Definition of Extreme Sportsmen – the ParalympicsSeptember 10, 2008
I have been so involved with returning to Europe and finding our feet again that I have not even mentioned the Para-Olympics. This event is now on Day 4 and both world records and Paralympic records are tumbling like ninepins. The participants, all who have physical disabilities, prove to the rest of the world that even though extremely challenged they are superb sportsmen with courage and self-discipline not known to most of us.
In fact so supremely confident are they in their sportsmanship and dedication to win that one of them, a South African called Oscar Pistorius otherwise known as ‘The Blade Runner’ or ‘the fastest man on no legs’, even challenged the Olympic committee to allow him to run in the August Games. His challenge was defeated but then over-turned by the Court of Arbitration for Sport. Sadly he didn’t qualify.
Pistorius is participating in the Paralympics in Beijing in the 100, 200 and 400 metres. He is the defending Paralympic champion in the 200 metres. On 9 September, following a slow start, he rallied to snatch gold from the United States’ Jerome Singleton in the 100 metres in a time of 11.17 seconds, 0.03 seconds ahead of the silver medallist.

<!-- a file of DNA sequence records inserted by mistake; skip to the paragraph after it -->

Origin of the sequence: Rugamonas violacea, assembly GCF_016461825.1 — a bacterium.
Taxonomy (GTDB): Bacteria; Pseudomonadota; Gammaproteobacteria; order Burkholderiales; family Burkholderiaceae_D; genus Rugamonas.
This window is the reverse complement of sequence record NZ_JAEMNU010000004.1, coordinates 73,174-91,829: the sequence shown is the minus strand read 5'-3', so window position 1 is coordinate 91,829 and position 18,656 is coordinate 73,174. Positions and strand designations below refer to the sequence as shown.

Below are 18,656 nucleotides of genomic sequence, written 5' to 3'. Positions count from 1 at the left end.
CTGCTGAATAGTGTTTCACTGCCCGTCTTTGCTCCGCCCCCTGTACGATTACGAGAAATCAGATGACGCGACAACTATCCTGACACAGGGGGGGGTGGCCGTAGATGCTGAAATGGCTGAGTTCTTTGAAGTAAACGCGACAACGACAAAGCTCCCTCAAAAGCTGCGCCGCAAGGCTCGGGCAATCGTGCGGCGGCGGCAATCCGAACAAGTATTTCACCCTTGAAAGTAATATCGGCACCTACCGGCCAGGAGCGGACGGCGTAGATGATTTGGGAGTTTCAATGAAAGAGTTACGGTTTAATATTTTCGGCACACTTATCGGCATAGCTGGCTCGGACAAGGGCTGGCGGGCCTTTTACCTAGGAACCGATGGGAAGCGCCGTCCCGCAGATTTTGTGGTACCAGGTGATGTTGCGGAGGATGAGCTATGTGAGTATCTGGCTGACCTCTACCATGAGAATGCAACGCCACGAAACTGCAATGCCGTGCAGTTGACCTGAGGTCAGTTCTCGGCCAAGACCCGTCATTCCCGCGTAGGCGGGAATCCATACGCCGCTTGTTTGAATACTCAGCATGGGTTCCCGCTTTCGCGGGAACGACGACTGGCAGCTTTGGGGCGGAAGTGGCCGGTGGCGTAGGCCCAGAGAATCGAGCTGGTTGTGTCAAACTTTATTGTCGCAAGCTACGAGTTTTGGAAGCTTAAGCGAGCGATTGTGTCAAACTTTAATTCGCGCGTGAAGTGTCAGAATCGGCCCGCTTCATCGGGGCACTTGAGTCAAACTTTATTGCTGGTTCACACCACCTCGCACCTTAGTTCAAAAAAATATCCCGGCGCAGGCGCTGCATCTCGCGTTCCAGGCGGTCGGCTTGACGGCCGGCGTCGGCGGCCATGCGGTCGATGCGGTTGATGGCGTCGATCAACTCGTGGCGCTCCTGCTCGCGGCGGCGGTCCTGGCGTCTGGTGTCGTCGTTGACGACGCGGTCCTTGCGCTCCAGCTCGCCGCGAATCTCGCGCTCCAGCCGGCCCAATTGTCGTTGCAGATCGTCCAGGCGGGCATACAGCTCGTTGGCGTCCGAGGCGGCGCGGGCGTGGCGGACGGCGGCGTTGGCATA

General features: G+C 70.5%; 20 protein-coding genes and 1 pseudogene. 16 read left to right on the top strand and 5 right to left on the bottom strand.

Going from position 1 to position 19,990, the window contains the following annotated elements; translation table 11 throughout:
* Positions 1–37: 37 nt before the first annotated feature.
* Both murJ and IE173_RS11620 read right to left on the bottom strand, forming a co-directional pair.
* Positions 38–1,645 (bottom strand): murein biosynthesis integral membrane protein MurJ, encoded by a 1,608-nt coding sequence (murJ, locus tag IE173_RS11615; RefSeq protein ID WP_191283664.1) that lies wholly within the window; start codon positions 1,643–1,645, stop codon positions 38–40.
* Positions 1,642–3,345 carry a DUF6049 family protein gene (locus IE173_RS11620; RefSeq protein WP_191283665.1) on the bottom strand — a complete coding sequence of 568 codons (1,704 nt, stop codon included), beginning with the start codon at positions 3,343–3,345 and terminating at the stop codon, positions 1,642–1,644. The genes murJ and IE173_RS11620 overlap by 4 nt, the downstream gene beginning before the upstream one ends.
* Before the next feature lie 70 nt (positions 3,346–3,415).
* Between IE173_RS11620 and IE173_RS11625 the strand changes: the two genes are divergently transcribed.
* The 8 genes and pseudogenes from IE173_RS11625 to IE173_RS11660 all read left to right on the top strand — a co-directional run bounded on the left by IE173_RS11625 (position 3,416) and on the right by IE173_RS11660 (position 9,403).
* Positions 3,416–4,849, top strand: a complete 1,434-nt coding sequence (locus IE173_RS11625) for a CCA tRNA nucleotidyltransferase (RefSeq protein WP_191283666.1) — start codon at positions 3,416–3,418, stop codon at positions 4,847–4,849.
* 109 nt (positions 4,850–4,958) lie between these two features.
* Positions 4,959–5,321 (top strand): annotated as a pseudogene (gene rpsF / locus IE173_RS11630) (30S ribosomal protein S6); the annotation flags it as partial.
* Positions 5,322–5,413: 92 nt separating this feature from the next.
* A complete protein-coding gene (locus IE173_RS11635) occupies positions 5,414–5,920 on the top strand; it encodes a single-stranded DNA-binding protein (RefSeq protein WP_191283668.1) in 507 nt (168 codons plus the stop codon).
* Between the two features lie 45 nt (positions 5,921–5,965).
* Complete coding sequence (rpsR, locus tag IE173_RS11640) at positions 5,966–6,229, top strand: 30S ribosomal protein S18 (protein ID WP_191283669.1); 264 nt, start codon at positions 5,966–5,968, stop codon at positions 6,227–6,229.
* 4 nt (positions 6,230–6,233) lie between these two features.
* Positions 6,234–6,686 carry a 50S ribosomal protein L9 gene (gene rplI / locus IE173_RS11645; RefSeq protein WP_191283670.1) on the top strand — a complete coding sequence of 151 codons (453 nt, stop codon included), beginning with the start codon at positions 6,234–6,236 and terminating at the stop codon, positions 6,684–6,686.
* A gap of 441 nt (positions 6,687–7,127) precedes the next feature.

The Para Olympics were first started by Sir Ludwig Guttmann in 1948. He organized a sports competition involving World War II veterans with spinal cord injuries in Stoke Mandeville, England. Four years later competitors from the Netherlands joined the games and an international movement was born. In 1960 Olympic-style games for disabled athletes was organised for the first time in Rome.
The first Paralympics were held in Toronto in 1976 and in the same year the first winter Paralympics were held in Sweden.
The movement has grown dramatically since its first days. The number of athletes participating in Summer Paralympic Games has increased from 400 athletes from 23 countries in Rome in 1960 to 3,806 athletes from 136 countries in Athens in 2004.
The Games are now full of variety. Included in the schedule are: archery, athletics, boccia, cycling road, cycling track, equestrian, football 5-a-side, football 7-a-side, goalball, judo, powerlifting, rowing, siling, shooting, swimming, table tennis, sitting volleyball, wheelchair basketball, wheelchair fencing, wheelchair rugby, wheelchair tennis.
The closing ceremony for the Paralympics will be the 17th September.